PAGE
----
Changing yourself to progress your career

The workplace can often just feel like one long game with lots of rules. For many people following these rules requires changing perhaps to the point of doing things that you don’t really want to do.

So, how much should you change for the sake of career progression?

If you feel like you have to become someone else or play up to the idea of who people think that you should be to have the career you want, you probably won’t be happy when you get it.

Some people understand the game and are willing to play it whilst others find the cheat codes and figure out how to work things their favour. Then there are the ones who understand the game but aren’t willing to play it and lastly the ones that have no awareness of the game whatsoever.

I have a lot of beliefs about work and the kind of career I want.

In a past experience, after discovering the game and attempting to play it, I realised that I didn’t want to.

If you have to change to progress in your career it’ll only be worth it if you like the person you’re becoming. Playing the game can be fun but it can also be exhausting. It might be for some people but others are better off stopping and finding a place to work with a game they enjoy playing or better yet no game at all.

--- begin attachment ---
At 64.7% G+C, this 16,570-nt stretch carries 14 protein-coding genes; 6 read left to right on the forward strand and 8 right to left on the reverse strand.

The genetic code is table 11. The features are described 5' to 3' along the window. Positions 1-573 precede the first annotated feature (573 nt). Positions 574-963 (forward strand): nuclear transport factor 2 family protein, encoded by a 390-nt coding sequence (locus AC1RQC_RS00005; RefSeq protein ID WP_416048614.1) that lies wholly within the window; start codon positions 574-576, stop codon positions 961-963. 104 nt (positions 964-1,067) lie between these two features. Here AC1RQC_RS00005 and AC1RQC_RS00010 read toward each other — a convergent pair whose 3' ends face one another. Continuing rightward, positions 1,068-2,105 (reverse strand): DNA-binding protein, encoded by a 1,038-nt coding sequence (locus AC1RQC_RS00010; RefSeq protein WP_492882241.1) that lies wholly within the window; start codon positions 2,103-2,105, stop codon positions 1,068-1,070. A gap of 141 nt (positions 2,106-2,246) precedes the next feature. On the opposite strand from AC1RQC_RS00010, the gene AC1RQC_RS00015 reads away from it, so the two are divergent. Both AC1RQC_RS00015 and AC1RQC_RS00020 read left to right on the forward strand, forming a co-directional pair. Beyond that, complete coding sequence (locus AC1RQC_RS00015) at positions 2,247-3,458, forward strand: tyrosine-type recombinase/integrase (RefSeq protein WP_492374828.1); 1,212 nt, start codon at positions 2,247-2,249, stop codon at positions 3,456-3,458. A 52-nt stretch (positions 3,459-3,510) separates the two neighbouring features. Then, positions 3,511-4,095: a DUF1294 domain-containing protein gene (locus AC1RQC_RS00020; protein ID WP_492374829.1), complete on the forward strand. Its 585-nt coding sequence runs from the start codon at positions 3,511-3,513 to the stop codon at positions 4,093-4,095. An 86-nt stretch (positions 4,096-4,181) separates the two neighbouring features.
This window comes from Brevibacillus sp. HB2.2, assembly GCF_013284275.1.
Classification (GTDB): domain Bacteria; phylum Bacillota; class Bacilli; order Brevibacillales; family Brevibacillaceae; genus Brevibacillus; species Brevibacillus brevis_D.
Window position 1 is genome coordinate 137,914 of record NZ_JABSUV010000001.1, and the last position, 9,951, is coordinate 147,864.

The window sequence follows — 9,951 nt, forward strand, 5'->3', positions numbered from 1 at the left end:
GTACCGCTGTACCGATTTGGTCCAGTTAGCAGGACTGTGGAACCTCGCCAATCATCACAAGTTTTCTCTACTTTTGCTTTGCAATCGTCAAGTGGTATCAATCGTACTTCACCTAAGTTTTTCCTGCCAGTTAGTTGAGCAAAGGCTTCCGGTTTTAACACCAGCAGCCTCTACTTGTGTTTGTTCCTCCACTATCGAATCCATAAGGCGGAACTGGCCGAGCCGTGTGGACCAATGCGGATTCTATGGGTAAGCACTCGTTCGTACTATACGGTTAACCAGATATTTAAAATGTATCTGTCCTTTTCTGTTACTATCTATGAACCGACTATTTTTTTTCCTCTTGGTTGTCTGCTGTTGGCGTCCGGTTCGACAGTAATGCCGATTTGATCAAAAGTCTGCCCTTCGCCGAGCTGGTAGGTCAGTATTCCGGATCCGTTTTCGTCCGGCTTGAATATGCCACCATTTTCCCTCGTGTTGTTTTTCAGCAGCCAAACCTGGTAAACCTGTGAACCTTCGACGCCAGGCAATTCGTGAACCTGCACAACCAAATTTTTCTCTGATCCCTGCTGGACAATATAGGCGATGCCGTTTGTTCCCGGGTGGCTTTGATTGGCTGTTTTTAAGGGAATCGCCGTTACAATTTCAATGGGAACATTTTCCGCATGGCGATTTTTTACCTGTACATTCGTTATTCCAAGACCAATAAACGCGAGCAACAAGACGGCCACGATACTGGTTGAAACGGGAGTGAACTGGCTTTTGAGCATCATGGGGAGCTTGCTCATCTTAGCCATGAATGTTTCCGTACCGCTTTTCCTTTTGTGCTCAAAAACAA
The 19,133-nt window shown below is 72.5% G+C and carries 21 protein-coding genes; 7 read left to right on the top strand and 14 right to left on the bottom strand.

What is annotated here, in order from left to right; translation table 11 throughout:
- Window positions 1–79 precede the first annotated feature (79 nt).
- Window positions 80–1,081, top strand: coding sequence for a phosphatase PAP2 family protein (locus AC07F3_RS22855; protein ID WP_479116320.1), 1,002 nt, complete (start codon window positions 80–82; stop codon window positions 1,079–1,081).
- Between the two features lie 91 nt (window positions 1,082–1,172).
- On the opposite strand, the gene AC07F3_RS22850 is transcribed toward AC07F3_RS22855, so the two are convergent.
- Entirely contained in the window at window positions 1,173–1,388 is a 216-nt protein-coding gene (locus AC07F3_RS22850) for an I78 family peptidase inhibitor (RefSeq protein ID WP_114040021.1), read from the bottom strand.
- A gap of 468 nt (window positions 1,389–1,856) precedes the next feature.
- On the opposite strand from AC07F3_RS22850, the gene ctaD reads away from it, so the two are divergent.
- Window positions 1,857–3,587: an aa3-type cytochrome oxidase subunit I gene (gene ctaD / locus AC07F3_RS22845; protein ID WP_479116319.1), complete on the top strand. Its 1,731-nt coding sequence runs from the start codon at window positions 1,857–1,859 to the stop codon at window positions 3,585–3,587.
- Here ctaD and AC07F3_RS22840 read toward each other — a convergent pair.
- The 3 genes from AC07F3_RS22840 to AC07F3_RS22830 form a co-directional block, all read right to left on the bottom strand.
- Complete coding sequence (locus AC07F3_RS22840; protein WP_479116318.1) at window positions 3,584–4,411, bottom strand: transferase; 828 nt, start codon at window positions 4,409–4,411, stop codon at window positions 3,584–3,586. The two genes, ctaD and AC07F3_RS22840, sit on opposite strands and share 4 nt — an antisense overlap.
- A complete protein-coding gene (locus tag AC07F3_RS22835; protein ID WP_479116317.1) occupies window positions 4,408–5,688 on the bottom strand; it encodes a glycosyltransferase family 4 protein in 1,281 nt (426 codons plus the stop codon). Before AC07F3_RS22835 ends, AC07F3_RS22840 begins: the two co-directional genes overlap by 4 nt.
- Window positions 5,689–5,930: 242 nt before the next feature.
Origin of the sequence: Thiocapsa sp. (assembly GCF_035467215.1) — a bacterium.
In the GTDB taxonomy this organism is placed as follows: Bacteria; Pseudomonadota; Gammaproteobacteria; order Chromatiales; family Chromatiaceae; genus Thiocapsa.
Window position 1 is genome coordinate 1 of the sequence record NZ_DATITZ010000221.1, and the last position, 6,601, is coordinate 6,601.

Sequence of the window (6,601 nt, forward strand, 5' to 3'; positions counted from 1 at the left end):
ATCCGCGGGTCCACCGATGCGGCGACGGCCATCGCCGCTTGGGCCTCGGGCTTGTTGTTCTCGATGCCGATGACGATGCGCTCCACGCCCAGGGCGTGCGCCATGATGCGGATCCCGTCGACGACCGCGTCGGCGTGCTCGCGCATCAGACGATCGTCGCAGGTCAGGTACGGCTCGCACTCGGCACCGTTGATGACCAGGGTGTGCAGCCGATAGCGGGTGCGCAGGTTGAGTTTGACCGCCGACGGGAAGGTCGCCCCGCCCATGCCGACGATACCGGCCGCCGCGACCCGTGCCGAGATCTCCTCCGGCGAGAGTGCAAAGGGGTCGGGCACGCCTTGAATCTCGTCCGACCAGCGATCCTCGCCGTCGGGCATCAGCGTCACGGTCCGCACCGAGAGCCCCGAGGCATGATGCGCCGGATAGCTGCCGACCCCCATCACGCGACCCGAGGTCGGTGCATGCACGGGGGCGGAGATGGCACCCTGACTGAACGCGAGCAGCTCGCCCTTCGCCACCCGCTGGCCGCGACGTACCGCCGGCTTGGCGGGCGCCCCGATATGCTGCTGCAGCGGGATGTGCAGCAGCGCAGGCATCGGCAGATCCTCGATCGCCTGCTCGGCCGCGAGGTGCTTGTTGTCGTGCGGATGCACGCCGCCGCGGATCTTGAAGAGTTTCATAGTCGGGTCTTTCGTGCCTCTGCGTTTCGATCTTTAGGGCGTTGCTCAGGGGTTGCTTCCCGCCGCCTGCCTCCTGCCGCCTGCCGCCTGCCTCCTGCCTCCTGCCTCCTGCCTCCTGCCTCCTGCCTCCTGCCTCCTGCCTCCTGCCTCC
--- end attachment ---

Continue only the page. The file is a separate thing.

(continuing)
The last hurdle

Sometimes you can spend the whole year learning, growing and developing. It’s gotten to the point where you’ve now changed. You no longer do the unhelpful things you used to do. It may have been saying you’re okay with things that bother you, going out because you feel like you should and not because you want to or avoiding difficult conversations.

Then suddenly, just when you think the new you is fully ingrained, you stumble at the last hurdle. Often it’s because you’ve reverted back to an old environment where you’re unhelpful behaviour felt ‘safe’.

It’s easy to just do what you’re used to doing, what you’ve always done. But this time you have options. Before reacting to a situation, take a moment to remember all that you’ve learnt and choose to do something different.

Stepping back from what you think you want

There is often a lot of pressure to know what we want and then to go for it.

We’re made to feel as though we should be go, go, go, otherwise we’re seen to just be lazy or wasting time.